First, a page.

Phase One was considered finished with completion Monday of a “final walkdown of completed repairs and improvements just downstream of the dam,” according to TVA.
Along with drainage improvements in the area, the initial sinkhole discovered in October 2014 has been repaired and a new Control Building parking area is complete.
A piezometer, a device which measures the pressure of groundwater at a specific point, is installed at the site of the sinkhole and will provide continuous monitoring of any additional movement in the area.
The exploratory drilling and grouting program on the earthen embankment continues with the arrival of the first overnight crew Monday night, signaling the beginning of 24-hour-a-day operations.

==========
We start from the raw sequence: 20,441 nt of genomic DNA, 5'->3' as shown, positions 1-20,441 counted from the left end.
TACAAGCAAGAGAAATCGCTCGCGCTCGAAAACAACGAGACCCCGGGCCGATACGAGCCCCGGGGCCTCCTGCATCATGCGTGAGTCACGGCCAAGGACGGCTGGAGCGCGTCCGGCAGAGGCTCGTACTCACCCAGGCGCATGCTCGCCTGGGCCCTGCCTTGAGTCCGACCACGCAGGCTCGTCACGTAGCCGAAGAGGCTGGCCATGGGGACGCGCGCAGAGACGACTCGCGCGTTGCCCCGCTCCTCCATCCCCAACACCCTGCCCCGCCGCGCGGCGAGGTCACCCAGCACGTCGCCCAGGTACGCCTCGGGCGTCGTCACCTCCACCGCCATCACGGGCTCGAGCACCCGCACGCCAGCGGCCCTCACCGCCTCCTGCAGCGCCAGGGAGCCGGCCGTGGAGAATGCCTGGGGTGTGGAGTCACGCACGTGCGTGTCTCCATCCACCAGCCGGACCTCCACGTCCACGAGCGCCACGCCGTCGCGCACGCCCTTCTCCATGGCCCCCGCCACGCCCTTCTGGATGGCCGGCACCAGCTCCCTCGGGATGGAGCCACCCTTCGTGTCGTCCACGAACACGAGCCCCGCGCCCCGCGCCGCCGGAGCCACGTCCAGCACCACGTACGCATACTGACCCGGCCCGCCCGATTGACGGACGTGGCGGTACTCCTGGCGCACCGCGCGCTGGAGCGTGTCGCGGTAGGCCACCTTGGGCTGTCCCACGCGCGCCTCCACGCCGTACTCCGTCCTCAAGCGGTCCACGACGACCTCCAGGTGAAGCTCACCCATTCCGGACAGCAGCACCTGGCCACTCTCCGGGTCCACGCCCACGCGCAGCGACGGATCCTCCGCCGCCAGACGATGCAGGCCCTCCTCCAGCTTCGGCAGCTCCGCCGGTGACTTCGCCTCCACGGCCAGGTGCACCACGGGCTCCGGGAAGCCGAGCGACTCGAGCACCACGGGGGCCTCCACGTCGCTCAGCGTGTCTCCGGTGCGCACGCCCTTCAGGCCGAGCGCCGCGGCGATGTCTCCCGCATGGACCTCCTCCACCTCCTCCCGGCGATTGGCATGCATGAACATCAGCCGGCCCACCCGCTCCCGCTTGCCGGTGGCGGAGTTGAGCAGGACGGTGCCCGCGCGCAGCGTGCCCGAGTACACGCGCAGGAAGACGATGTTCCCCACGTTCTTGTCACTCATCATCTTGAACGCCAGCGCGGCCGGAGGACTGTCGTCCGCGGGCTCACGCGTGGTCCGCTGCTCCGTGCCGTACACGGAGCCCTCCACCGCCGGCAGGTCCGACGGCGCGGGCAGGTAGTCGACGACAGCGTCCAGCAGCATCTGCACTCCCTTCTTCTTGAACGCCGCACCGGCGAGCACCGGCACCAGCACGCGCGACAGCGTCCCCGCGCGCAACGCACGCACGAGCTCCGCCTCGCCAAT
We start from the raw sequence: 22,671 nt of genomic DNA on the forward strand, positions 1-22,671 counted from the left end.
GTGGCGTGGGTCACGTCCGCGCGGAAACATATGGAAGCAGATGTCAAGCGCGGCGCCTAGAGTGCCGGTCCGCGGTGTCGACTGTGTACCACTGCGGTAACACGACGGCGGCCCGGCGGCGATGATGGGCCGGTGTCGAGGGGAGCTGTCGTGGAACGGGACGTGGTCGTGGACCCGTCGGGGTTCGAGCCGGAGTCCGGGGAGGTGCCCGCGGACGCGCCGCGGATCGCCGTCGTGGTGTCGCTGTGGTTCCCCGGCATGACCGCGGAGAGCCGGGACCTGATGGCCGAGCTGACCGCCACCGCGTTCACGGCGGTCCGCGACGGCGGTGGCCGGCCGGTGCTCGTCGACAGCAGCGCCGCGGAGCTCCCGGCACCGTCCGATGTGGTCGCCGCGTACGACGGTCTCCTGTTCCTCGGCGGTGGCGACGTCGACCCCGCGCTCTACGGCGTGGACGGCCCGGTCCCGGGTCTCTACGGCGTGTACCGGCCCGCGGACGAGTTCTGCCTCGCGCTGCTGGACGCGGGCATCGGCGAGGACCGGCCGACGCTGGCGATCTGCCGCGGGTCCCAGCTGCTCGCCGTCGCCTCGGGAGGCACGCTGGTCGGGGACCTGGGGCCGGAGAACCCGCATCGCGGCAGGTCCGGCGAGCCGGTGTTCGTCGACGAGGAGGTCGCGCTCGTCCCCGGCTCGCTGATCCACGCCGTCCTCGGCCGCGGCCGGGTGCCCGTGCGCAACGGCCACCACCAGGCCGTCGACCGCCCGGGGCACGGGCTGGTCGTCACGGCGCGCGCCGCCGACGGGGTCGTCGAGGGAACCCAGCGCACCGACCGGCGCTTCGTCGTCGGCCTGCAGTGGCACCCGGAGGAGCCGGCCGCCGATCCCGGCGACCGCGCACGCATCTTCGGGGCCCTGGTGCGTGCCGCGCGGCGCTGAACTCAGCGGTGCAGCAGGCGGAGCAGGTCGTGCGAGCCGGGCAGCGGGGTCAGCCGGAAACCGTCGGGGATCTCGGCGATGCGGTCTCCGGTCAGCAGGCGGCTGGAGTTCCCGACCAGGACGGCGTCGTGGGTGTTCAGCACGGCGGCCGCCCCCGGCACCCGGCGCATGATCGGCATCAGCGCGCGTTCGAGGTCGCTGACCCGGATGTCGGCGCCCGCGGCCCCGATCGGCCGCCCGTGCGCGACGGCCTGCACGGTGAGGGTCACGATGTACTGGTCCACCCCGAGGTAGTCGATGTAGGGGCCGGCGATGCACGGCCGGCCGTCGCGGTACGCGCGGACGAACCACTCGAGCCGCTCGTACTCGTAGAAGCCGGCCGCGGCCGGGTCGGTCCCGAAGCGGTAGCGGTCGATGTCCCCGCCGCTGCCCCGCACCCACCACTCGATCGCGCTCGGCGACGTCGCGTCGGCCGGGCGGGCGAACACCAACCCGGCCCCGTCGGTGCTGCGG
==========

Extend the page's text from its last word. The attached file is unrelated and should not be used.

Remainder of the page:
Shortly after the sinkhole was filled in 2014, sediment-filled seepage was discovered on the riverbank downstream of the dam.
That’s when TVA announced a quicker-than-usual drawdown to winter levels. Citing safety concerns and continuing work to solve the seepage issue, TVA later announced the lake’s level would not be raised in 2015.
A long-term repair plan announced by TVA in late July of last year — with an estimated completion time of five to seven years and a price tag of $200 million to $300 million — calls for a three-phased repair that will culminate with construction of a “concrete cutoff wall” within the earthen portion of the dam.
It will include a multi-stage combination of grout injections and concrete.
When completed, the wall will be several feet thick, extend underground as much as 250 feet, and run the entire length of the crescent-shaped earthen section — from the concrete section of the dam to the parking lot near the beach area.